In Delaware, where Gray lives, the post-recession trends are particularly vivid. The state — a low-tax haven for financial institutions — was once home to a vibrant manufacturing base, some of those companies feeding the DuPont chemical company, headquartered in Wilmington. But DuPont has steadily cut jobs. Around the time of the financial crisis, Chrysler and GM shuttered plants.

Jobs have indeed come back, and state unemployment is at 6.5 percent, ranking 32nd among the 50 states. But those jobs are at the top and bottom of the pay scale, and moving farther away from one another.

In New Castle County, which includes Wilmington, three fields account for nearly all job growth: professional and technical services (architects, accountants and engineers), health and social assistance, accommodation and food services.

In the first of those categories, wages, adjusted for inflation, have risen 27 percent since 2009, according to state labor data. The average worker earns $124,000 annually. In the other two sectors, wages have fallen 4 percent and 13 percent, respectively. Both pay below the national average, and the typical food service worker earns $16,959 per year. In real terms, the past six years have come with a $650 pay cut.

“There is still little wage pressure, because we’re not at full employment,” said George Sharpley, chief economist at the Delaware Department of Labor. “But that is not the case in certain occupational categories.”

Finance jobs, too, have seen modest growth around Wilmington, with salaries up 28 percent since 2009. Nationally, finance salaries have grown 7.2 percent during that span, the best-performing profession after IT (7.5 percent).

For those at the bottom, adjustments have been painful. Gray, who has 11- and 18-year-old daughters, recent told his eldest — a recent high school graduate — that she, too, needed to find work.

“Put it this way,” Gray said. “There is zero money — none. My daughter, she can’t be a liability no more.”

Gray, 35, never quite climbed to the middle of the pay scale, but he tried. And he was pushed back down, he said.

Fresh out of high school, he worked better-paying jobs, earning $13 per hour at a warehouse, and $15 per hour at a casino. He briefly attended Delaware Technical Community College.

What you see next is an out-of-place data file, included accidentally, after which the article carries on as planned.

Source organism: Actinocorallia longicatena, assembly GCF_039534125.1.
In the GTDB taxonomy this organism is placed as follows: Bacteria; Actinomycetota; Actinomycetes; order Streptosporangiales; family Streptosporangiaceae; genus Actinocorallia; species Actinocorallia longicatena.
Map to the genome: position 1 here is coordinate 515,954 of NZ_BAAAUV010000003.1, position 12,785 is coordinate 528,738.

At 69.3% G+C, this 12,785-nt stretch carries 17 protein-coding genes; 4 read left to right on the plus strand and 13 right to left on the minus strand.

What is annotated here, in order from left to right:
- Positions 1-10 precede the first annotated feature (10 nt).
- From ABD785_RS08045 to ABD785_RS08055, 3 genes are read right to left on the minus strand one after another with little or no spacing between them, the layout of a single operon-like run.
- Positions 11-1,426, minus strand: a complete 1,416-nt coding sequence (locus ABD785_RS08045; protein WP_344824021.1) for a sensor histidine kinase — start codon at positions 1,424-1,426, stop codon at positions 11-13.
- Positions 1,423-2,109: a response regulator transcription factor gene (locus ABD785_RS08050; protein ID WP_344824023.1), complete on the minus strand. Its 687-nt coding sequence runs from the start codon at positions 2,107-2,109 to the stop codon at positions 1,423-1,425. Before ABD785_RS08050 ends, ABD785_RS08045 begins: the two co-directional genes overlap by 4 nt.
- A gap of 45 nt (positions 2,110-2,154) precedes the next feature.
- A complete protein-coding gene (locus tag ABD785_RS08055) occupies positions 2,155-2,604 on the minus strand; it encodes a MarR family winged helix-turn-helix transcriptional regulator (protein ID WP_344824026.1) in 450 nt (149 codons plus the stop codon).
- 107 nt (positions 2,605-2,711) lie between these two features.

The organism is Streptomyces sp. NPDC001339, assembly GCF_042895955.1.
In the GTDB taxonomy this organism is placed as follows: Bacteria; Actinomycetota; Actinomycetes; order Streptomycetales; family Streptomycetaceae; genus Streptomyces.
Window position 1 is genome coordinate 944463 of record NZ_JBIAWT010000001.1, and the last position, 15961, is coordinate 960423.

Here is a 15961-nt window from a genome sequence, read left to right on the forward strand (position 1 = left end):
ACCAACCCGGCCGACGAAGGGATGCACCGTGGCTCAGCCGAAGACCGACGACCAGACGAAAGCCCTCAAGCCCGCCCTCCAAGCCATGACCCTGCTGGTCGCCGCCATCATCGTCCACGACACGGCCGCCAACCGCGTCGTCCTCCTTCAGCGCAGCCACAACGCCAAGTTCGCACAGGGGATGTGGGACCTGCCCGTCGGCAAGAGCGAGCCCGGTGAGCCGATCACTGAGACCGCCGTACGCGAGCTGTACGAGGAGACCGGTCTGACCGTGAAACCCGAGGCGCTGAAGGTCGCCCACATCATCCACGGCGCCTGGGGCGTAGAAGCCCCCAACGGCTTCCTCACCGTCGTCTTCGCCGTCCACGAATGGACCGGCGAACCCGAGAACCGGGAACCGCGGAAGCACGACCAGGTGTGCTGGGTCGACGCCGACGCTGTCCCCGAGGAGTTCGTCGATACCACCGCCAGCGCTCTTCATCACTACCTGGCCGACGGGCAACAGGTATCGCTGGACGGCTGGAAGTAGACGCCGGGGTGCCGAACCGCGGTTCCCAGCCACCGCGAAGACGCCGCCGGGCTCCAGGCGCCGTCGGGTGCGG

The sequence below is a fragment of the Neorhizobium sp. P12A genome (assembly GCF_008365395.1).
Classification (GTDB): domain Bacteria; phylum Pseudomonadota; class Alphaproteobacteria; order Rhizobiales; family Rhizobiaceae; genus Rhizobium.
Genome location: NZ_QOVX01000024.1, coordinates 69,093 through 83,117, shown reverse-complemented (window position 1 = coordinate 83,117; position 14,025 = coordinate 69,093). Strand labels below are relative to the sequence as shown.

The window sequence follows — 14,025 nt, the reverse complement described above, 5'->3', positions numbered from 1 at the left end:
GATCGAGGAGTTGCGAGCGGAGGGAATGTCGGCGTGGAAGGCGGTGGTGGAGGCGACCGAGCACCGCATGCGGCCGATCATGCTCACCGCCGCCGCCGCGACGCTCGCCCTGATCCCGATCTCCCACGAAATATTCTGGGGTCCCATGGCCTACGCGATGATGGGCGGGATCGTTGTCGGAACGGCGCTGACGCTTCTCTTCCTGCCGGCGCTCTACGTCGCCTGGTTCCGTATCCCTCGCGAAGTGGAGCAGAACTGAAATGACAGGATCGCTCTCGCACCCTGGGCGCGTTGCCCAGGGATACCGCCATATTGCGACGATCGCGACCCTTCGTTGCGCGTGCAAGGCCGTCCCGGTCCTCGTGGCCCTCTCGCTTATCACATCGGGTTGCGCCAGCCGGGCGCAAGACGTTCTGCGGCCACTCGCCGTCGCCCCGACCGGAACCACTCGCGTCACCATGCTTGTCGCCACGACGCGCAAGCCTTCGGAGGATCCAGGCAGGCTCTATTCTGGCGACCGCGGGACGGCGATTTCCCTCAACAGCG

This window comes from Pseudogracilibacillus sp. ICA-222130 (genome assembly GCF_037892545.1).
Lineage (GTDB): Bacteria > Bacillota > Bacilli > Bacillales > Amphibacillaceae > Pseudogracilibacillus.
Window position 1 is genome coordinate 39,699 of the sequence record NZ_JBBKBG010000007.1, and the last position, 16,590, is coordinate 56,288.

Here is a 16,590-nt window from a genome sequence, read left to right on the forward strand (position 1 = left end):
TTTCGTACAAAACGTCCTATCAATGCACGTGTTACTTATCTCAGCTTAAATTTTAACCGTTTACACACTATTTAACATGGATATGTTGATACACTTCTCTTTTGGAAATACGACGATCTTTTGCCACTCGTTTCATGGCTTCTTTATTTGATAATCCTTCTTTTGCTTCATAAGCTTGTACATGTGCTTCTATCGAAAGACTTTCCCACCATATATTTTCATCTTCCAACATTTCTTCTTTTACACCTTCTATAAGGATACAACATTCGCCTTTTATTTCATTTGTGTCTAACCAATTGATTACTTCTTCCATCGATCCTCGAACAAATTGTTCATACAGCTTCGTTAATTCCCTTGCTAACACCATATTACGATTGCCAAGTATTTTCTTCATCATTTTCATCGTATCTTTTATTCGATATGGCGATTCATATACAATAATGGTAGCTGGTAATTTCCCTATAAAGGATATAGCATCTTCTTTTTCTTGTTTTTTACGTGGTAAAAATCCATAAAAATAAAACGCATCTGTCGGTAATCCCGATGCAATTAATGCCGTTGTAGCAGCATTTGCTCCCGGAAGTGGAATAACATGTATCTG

“Comfortable but uncomfortable,” is how Gray describes America’s recovery. Comfortable, because he has a job, likes his boss and likes his 7 a.m. to 3 p.m hours.

Uncomfortable, because he feels like he’s falling behind, and because he has applied for 12 jobs this year, anything he can find on the state and city employment portals.

“I just need more money,” he said. “I’m not in a position to work for the love.”

Gray works on the east side of Wilmington, in a predominantly black neighborhood that looks across the Brandywine Creek toward the Capitol One and Chase buildings.

The area shows signs of vibrancy — new solar-panel projects and a few construction sites — but during a 36-hour visit to a half-dozen east side businesses, only one employer said he has raised wages since the recession.

“I would love to do it, but then I’d be broke and in a line for a job somewhere else,” said Fred Reed, who runs the Read to Learn Academy and pays $10 for entry-level positions.

Some small businesses said their decision to freeze wages doesn’t stem from a desire to make more profit. Revenue is down. Insurance is up.

At Northeast Body Shop, across the street from Gray’s Head Start center, owner Charlie Allen said his 50-year-old business is paying spiraling costs for auto parts and paint, while still trying to cover health care.

“We’re not the big bad guys as we’re so often portrayed,” Allen said. “If you drill down into the numbers, we’re just trying to hold things together.”